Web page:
Posts Tagged ‘Timothy Egan’

NYT’s Timothy Egan: “Soldiers’ Choice” Ron Paul

December 27, 2011

 

NYT: ‘Soldiers’ Choice’ Ron Paul

Writes The New York Times’ Timothy Egan:

Representative Ron Paul, the congressman who favors the most minimalist American combat role of any major presidential candidate and who said all of the above quotes, has more financial support from active duty members of the service than any other politician.

As of the last reporting date, at the end of September, Paul leads all candidates by far in donations from service members. This trend has been in place since 2008, when Paul ran for president with a similar stance: calling nonsense at hawk squawk from both parties.

This year, Paul has 10 times the individual donations — totaling $113,739 — from the military as does Mitt Romney. And he has a hundred times more than Newt Gingrich, who sat out the Vietnam War with college deferments and now promises he would strike foes at the slightest provocation.

What seems, at first blush, counterintuitive makes more sense upon further review. There’s a long tradition of military people being attracted to politicians with Paul’s strict interpretation of the Constitution.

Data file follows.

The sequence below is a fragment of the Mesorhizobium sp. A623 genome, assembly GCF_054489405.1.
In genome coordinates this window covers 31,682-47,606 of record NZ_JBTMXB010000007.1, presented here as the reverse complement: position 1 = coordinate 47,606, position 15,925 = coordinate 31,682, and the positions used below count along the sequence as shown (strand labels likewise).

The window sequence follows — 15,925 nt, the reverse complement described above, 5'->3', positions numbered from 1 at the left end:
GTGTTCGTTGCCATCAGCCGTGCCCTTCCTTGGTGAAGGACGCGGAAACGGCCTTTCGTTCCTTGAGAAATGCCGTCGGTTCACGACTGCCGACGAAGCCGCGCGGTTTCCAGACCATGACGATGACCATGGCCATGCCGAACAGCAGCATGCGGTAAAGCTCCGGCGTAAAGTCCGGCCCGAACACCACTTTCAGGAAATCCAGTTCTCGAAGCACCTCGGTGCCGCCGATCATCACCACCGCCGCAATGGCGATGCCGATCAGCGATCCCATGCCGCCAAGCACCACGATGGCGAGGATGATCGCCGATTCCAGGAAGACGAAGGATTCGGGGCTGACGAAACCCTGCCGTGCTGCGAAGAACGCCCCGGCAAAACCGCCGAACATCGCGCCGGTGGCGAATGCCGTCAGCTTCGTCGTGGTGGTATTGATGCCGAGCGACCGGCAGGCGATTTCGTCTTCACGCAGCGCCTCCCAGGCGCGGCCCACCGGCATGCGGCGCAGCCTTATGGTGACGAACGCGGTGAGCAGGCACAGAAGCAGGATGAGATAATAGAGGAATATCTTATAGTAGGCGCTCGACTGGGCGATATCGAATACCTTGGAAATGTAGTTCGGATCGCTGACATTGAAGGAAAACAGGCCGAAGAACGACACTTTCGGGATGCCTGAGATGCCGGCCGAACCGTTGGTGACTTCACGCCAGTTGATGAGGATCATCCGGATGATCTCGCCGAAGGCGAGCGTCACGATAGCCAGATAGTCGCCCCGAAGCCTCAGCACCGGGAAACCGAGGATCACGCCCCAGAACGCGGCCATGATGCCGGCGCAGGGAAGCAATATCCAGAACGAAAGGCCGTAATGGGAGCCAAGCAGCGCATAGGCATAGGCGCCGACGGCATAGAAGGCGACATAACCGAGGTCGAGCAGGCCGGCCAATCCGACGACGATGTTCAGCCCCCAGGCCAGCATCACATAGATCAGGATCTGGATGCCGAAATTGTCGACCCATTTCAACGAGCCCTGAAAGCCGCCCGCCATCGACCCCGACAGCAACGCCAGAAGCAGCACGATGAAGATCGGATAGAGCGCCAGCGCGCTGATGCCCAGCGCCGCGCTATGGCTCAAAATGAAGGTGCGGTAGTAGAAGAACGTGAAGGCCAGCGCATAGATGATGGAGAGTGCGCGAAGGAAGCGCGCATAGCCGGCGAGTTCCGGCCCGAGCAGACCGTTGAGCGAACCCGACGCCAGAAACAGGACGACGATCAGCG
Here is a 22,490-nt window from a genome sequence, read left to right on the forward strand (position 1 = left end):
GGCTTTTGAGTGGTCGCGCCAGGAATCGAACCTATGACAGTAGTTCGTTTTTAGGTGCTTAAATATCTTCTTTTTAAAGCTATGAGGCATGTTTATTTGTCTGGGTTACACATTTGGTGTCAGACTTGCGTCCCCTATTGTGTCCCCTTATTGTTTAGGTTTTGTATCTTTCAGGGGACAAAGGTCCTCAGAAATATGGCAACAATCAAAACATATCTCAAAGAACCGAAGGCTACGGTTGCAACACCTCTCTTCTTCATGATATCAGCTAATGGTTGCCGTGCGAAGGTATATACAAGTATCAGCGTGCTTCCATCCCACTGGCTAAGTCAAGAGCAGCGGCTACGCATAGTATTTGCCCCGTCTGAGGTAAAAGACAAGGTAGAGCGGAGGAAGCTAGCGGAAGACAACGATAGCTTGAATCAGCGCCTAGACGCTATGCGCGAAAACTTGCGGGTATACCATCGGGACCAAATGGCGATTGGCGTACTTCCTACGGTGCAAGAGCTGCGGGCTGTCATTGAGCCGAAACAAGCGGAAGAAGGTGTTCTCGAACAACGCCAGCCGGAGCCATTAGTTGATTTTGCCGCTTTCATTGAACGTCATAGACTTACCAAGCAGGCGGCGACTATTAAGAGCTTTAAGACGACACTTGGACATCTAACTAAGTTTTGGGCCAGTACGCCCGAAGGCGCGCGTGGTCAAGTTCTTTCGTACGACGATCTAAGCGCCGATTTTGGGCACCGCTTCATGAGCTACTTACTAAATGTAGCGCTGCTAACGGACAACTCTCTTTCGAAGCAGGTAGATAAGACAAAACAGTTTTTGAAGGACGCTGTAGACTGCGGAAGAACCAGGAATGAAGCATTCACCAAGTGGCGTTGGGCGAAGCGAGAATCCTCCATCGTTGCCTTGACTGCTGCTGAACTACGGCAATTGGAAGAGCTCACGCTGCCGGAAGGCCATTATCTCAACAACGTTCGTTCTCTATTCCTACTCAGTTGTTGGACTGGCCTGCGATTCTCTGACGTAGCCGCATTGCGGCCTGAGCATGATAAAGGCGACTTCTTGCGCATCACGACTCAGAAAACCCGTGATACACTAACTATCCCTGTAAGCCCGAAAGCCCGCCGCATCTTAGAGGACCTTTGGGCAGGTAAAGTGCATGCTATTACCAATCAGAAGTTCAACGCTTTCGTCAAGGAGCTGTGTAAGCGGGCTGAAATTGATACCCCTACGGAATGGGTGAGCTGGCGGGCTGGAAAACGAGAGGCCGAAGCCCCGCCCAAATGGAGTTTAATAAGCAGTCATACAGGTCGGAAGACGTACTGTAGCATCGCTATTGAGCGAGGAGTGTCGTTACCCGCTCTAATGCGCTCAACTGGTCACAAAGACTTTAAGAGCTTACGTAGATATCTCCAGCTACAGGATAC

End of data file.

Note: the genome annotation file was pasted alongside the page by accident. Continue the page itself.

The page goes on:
Not even a full 1 percent of Americans are active-duty military. The troops have become props for politicians who shower them with fulsome praise, while dreaming up schemes to send them into harm’s way.

Yet, these soldiers, sailors, air men and women, and assorted boots on the ground know the cost — in trauma, in lives ruined, in friends lost, in good intentions gone bad — of going to war far more than the 99 percent not currently serving. Where they put their money in a campaign, paltry though it may be in comparison to the corporate lords who control a majority of our politicians, says a great deal.

And if the overwhelming service support for Ron Paul is any indication, the grunts of American foreign policy are gun-shy about further engagement in “useless wars,” to use Dr. Paul’s term.

“It’s not a good sign when the people doing the fighting are saying, ‘Why are we here?’” said Glen Massie, a Marine Corps veteran who lives in Des Moines, Iowa, and is supporting Paul for president. “They realize they’re being utilized for other purposes — nation building and being world’s policeman — and it’s not what they signed up for…”

The young people who actually fought in Iraq know better. They can tell a phony warrior from a real one. And in Ron Paul, the veteran who served as a flight surgeon for the Air Force, the man some call crazy, they hear a voice of sanity — at least in the realm of war and peace.